--60 per cent of Workers Report They Feel Guilty When They Call in Sick--
TORONTO, April 28, 2011 /CNW/ -- Sniff, sniff. Achoo! With cold and flu season in full swing, these sounds are likely to be heard around the office. A new CareerBuilder Canada survey finds that 66 per cent of workers typically go to work when they are sick. Workplace pressures and "presenteeism" may be causing workers to go in under the weather, as more than 60 per cent of workers said they feel guilty if they call in sick. The CareerBuilder survey was conducted across Canada from November 15 to December 2, 2010 among 550 workers.
With so many workers heading to work ill, they are likely passing their germs on to others. Nearly six-in-ten workers (58 per cent) said they have gotten sick from a co-worker who came to the office sick, while 21 per cent said they picked up a bug from someone who was sick on public transportation going to or from work.
"It's important for employees to take care of their health and the health of others by staying at home if they aren't feeling well," said Rosemary Haefner, vice president of human resources at CareerBuilder.ca. "Even if workers feel pressure to be at the office, they should talk to their managers about staying home if they are sick, or ask about other options such as working remotely. Most employers are flexible and understand that employees are more productive if they are feeling their best."
To help encourage a healthy workplace, 12 per cent of employees said their companies provided flu shots at their office. Twenty-eight per cent said they were proactive and got a flu shot this year. When workers were asked what other ways they attempt to avoid germs, they said the following:
-- I wash my hands often - 76 per cent
-- I regularly clean my keyboard, phone, desk, etc. - 29 per cent
-- I carry hand sanitizer with me and use it often - 24 per cent
-- I avoid shaking hands with people - 18 per cent
-- I skip meetings where I know people are sick - 4 per cent
Haefner offers the following tips for staying well at work:
-- Don't share your germs: If you are sick, do your best to keep your
germs away from others by staying home. If you absolutely must come
into the office, try to work in a conference room or away from others
so you don't spread your sickness. Cover your mouth when you cough or
sneeze, and wash your hands or use hand sanitizer frequently.
-- Keep it balanced: With many workers facing heavier workloads and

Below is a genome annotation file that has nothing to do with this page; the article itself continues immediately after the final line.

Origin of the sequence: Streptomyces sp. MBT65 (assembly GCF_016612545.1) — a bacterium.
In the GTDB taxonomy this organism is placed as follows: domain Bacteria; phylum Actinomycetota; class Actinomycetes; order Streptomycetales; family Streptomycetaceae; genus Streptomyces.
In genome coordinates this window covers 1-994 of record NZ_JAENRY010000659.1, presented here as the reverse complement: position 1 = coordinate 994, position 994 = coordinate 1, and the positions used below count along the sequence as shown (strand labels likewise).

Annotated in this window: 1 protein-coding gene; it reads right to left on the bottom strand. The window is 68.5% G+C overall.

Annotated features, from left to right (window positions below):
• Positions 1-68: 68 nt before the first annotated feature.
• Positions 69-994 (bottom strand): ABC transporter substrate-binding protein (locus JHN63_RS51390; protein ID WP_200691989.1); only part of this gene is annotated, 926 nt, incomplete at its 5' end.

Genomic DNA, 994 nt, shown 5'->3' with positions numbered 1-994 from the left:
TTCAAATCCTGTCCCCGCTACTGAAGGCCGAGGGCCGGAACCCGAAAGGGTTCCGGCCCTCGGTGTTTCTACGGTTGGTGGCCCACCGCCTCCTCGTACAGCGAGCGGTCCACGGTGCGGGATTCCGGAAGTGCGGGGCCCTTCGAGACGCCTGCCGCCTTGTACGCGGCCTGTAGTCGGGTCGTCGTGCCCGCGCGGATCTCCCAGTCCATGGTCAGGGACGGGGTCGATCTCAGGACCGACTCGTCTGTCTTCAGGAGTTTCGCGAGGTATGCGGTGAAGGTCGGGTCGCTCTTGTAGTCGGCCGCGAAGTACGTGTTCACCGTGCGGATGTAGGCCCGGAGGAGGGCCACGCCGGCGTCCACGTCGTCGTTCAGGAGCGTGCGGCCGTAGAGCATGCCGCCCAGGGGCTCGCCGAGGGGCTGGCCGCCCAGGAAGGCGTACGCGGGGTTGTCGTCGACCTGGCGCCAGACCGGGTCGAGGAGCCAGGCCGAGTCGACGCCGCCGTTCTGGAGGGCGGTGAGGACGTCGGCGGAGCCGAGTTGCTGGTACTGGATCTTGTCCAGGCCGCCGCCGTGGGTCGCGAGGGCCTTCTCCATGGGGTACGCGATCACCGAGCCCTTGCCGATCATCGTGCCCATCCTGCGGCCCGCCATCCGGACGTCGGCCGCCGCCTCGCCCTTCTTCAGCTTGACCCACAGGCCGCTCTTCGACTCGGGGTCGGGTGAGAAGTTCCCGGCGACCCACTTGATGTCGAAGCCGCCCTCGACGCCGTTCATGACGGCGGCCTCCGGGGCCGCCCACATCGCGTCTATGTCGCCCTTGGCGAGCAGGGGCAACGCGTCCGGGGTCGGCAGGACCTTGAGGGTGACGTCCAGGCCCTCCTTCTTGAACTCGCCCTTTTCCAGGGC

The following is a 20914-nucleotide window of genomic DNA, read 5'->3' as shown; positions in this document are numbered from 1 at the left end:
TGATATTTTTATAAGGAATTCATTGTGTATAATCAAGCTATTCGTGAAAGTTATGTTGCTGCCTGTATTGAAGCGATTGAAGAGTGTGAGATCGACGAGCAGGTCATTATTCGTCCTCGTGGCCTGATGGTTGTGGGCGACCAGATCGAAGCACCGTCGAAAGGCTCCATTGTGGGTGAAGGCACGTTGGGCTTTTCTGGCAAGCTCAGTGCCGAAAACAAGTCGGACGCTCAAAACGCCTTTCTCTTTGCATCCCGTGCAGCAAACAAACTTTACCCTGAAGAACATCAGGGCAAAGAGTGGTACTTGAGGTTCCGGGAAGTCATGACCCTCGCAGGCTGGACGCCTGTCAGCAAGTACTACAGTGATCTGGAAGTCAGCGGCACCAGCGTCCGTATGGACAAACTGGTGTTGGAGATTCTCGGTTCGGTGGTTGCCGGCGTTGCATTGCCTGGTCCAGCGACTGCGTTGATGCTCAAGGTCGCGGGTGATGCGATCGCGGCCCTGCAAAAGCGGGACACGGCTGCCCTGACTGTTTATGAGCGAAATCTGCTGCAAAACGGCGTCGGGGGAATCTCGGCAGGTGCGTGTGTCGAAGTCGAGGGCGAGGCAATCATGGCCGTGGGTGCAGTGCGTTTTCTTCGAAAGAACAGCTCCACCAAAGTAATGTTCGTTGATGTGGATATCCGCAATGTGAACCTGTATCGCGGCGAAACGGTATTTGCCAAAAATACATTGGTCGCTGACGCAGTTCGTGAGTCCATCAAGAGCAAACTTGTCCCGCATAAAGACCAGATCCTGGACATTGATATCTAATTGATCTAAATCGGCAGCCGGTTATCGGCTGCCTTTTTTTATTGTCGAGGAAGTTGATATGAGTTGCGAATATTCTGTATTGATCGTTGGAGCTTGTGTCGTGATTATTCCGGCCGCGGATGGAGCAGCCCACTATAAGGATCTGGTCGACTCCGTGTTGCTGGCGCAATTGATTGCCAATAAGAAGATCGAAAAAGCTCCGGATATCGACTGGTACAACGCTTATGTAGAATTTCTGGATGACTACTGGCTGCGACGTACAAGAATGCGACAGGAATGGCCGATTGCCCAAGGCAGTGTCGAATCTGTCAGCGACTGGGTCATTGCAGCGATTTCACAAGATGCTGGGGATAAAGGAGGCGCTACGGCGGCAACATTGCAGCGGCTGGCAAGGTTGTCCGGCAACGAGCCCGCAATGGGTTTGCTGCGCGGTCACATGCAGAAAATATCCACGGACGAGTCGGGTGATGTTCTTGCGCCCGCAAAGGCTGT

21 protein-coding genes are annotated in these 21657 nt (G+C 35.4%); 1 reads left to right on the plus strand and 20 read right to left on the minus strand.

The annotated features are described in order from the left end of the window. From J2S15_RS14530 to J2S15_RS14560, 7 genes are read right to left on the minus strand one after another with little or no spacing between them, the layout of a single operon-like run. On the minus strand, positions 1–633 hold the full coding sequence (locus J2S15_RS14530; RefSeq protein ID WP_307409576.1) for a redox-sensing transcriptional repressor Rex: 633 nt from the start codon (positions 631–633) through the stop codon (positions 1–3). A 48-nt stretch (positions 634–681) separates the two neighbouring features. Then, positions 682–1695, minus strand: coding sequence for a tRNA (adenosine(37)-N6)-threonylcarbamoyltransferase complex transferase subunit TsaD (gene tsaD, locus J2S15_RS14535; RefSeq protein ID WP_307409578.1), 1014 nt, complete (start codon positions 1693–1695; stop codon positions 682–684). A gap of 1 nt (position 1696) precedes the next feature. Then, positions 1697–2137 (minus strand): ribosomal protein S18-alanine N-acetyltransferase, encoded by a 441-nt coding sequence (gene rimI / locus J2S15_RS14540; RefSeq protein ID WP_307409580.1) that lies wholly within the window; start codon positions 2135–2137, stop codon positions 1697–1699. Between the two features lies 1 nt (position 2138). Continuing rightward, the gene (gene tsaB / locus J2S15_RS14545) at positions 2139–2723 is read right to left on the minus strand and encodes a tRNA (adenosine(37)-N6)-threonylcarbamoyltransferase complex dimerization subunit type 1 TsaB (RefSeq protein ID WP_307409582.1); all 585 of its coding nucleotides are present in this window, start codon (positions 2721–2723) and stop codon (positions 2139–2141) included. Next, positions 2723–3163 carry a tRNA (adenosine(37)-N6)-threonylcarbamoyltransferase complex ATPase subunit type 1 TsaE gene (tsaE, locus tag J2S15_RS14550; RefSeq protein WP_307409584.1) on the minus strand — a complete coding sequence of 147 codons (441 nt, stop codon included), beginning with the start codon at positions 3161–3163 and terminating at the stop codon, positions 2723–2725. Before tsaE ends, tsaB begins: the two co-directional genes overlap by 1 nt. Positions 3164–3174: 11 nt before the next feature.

hours, some may be feeling maxed out. Be sure to manage your stress
stay healthy by taking a break during the day, exercising or even
practicing yoga or meditation.
-- Talk it out: If you are concerned about taking days off work when you
are ill, talk to your manager or HR department so that you have a
understanding on how your sick days can be used. Offer to telecommute,
delegate or call-in if necessary, but ensure you get as much rest as
possible so you are back on your feet.
This survey was conducted online within Canada by Harris Interactive© on behalf of CareerBuilder.com among 550 Canadian workers (employed full-time; not self-employed; non-government) ages 18 and over between November 15 and December 2, 2010 (percentages for some questions are based on a subset, based on their responses to certain questions). With a pure probability sample of 550 one could say with a 95 percent probability that the overall results have a sampling error of +/- 4.18 percentage points. Sampling error for data from sub-samples is higher and varies.
CareerBuilder.ca is a leading job site in Canada. Owned by Gannett Co., Inc. (NYSE: GCI), the Tribune Company, The McClatchy Company (NYSE: MNI) and Microsoft Corp. (NASDAQ: MSFT), CareerBuilder.ca powers the career centers for more than 250 Canadian partners that reach national, local, industry and niche audiences. These include leading portals such as MSN.ca and Macleans.ca. Job seekers visit CareerBuilder.ca every month to search for opportunities by industry, location, company and job type, sign up for automatic e-mail job alerts, and get advice on job hunting and career management. For more information about CareerBuilder.ca products and services, visit http://www.careerbuilder.ca.
Media Contact:CareerBuilderMichael Erwin773-527-3637Michael.email@example.com Press room: http://www.careerbuilder.com/share/aboutus/pr_main.aspx Twitter: http://www.twitter.com/CareerBuilderPR
For further information: Web Site: http://www.careerbuilder.ca